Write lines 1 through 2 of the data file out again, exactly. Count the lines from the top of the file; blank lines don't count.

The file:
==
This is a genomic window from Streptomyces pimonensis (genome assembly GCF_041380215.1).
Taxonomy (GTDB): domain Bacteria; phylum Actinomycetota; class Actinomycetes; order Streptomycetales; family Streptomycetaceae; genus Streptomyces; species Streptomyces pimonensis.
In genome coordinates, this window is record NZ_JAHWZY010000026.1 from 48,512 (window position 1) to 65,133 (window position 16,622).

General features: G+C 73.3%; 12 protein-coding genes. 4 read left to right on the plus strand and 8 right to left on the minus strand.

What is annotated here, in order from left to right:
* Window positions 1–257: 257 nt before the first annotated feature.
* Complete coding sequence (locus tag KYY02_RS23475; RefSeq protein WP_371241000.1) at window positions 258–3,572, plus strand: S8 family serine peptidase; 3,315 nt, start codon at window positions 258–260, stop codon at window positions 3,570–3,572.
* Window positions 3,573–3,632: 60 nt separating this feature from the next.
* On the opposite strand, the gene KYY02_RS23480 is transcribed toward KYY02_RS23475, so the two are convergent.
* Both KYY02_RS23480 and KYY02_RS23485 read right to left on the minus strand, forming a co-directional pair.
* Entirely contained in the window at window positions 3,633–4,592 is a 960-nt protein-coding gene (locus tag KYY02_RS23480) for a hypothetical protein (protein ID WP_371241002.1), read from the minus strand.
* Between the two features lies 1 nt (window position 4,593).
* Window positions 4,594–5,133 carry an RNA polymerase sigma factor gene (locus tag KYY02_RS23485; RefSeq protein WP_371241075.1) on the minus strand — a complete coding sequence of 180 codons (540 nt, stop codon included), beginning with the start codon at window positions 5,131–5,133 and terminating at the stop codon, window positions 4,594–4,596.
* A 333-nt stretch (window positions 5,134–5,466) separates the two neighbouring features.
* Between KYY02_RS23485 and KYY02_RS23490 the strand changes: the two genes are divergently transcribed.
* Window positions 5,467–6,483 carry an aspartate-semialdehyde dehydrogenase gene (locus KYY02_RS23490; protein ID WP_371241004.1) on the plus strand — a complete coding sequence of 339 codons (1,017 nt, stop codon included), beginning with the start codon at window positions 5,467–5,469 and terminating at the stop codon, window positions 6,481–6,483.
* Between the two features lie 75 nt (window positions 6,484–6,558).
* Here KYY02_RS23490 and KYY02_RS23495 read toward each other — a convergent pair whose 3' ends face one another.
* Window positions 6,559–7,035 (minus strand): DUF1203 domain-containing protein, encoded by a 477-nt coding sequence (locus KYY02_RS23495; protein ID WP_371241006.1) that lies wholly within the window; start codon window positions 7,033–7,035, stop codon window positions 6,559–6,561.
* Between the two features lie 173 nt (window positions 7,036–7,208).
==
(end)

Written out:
This is a genomic window from Streptomyces pimonensis (genome assembly GCF_041380215.1).
Taxonomy (GTDB): domain Bacteria; phylum Actinomycetota; class Actinomycetes; order Streptomycetales; family Streptomycetaceae; genus Streptomyces; species Streptomyces pimonensis.